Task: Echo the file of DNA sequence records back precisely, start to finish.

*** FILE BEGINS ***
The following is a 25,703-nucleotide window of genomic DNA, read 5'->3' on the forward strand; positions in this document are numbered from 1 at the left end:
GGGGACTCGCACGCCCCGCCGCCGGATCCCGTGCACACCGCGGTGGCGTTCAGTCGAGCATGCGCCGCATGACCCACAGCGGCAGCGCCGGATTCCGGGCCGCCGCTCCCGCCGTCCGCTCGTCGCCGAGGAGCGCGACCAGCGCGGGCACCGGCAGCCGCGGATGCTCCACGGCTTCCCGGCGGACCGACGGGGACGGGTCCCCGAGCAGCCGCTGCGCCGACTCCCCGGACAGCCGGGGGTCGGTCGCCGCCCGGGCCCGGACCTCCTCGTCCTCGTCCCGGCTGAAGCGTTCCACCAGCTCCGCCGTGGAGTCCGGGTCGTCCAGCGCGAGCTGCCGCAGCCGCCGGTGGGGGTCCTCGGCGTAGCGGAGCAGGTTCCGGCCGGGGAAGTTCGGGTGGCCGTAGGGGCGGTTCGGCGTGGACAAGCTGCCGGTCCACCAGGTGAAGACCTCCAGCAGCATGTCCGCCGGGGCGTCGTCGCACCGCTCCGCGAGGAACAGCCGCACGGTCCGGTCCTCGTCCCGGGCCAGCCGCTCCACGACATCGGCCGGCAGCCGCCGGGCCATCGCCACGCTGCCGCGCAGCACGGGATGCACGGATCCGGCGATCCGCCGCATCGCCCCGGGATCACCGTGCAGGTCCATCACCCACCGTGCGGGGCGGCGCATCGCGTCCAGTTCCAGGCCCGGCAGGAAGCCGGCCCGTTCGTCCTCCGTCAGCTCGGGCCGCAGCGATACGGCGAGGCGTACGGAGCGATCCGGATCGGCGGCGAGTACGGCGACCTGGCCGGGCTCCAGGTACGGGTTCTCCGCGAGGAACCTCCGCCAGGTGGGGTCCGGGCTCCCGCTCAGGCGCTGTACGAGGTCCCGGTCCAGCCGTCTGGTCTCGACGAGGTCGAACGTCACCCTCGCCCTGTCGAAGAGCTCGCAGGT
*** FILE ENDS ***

The following is a 25,703-nucleotide window of genomic DNA, read 5'->3' on the forward strand; positions in this document are numbered from 1 at the left end:
GGGGACTCGCACGCCCCGCCGCCGGATCCCGTGCACACCGCGGTGGCGTTCAGTCGAGCATGCGCCGCATGACCCACAGCGGCAGCGCCGGATTCCGGGCCGCCGCTCCCGCCGTCCGCTCGTCGCCGAGGAGCGCGACCAGCGCGGGCACCGGCAGCCGCGGATGCTCCACGGCTTCCCGGCGGACCGACGGGGACGGGTCCCCGAGCAGCCGCTGCGCCGACTCCCCGGACAGCCGGGGGTCGGTCGCCGCCCGGGCCCGGACCTCCTCGTCCTCGTCCCGGCTGAAGCGTTCCACCAGCTCCGCCGTGGAGTCCGGGTCGTCCAGCGCGAGCTGCCGCAGCCGCCGGTGGGGGTCCTCGGCGTAGCGGAGCAGGTTCCGGCCGGGGAAGTTCGGGTGGCCGTAGGGGCGGTTCGGCGTGGACAAGCTGCCGGTCCACCAGGTGAAGACCTCCAGCAGCATGTCCGCCGGGGCGTCGTCGCACCGCTCCGCGAGGAACAGCCGCACGGTCCGGTCCTCGTCCCGGGCCAGCCGCTCCACGACATCGGCCGGCAGCCGCCGGGCCATCGCCACGCTGCCGCGCAGCACGGGATGCACGGATCCGGCGATCCGCCGCATCGCCCCGGGATCACCGTGCAGGTCCATCACCCACCGTGCGGGGCGGCGCATCGCGTCCAGTTCCAGGCCCGGCAGGAAGCCGGCCCGTTCGTCCTCCGTCAGCTCGGGCCGCAGCGATACGGCGAGGCGTACGGAGCGATCCGGATCGGCGGCGAGTACGGCGACCTGGCCGGGCTCCAGGTACGGGTTCTCCGCGAGGAACCTCCGCCAGGTGGGGTCCGGGCTCCCGCTCAGGCGCTGTACGAGGTCCCGGTCCAGCCGTCTGGTCTCGACGAGGTCGAACGTCACCCTCGCCCTGTCGAAGAGCTCGCAGGT